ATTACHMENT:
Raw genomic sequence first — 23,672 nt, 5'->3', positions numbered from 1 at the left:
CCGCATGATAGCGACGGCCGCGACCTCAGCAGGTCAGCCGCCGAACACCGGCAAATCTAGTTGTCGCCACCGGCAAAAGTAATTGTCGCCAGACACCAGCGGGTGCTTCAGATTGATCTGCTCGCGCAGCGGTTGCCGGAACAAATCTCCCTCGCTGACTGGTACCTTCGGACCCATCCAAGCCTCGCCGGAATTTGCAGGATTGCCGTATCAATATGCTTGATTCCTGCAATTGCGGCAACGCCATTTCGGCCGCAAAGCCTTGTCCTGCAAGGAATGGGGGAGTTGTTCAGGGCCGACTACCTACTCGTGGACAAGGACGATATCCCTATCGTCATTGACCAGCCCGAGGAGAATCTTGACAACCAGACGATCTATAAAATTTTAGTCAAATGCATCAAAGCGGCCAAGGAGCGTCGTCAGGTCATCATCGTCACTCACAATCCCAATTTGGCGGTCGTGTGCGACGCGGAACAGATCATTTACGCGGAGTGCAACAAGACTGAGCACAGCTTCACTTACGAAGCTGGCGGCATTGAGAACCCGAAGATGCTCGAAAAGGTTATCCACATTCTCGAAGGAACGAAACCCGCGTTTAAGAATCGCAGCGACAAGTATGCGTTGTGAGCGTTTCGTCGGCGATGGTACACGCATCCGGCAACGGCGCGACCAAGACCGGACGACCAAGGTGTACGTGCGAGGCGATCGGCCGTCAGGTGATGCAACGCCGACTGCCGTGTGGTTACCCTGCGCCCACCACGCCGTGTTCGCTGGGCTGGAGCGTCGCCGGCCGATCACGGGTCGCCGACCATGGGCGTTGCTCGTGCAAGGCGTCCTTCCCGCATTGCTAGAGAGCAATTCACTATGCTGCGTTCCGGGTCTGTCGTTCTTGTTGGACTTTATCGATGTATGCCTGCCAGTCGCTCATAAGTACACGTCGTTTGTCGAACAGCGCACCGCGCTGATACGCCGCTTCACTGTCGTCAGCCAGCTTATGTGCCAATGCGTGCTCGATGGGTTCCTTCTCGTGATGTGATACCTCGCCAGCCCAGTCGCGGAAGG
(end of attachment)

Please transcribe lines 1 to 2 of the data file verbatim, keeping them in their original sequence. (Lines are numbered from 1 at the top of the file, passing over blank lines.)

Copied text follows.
Raw genomic sequence first — 23,672 nt, 5'->3', positions numbered from 1 at the left:
CCGCATGATAGCGACGGCCGCGACCTCAGCAGGTCAGCCGCCGAACACCGGCAAATCTAGTTGTCGCCACCGGCAAAAGTAATTGTCGCCAGACACCAGCGGGTGCTTCAGATTGATCTGCTCGCGCAGCGGTTGCCGGAACAAATCTCCCTCGCTGACTGGTACCTTCGGACCCATCCAAGCCTCGCCGGAATTTGCAGGATTGCCGTATCAATATGCTTGATTCCTGCAATTGCGGCAACGCCATTTCGGCCGCAAAGCCTTGTCCTGCAAGGAATGGGGGAGTTGTTCAGGGCCGACTACCTACTCGTGGACAAGGACGATATCCCTATCGTCATTGACCAGCCCGAGGAGAATCTTGACAACCAGACGATCTATAAAATTTTAGTCAAATGCATCAAAGCGGCCAAGGAGCGTCGTCAGGTCATCATCGTCACTCACAATCCCAATTTGGCGGTCGTGTGCGACGCGGAACAGATCATTTACGCGGAGTGCAACAAGACTGAGCACAGCTTCACTTACGAAGCTGGCGGCATTGAGAACCCGAAGATGCTCGAAAAGGTTATCCACATTCTCGAAGGAACGAAACCCGCGTTTAAGAATCGCAGCGACAAGTATGCGTTGTGAGCGTTTCGTCGGCGATGGTACACGCATCCGGCAACGGCGCGACCAAGACCGGACGACCAAGGTGTACGTGCGAGGCGATCGGCCGTCAGGTGATGCAACGCCGACTGCCGTGTGGTTACCCTGCGCCCACCACGCCGTGTTCGCTGGGCTGGAGCGTCGCCGGCCGATCACGGGTCGCCGACCATGGGCGTTGCTCGTGCAAGGCGTCCTTCCCGCATTGCTAGAGAGCAATTCACTATGCTGCGTTCCGGGTCTGTCGTTCTTGTTGGACTTTATCGATGTATGCCTGCCAGTCGCTCATAAGTACACGTCGTTTGTCGAACAGCGCACCGCGCTGATACGCCGCTTCACTGTCGTCAGCCAGCTTATGTGCCAATGCGTGCTCGATGGGTTCCTTCTCGTGATGTGATACCTCGCCAGCCCAGTCGCGGAAGG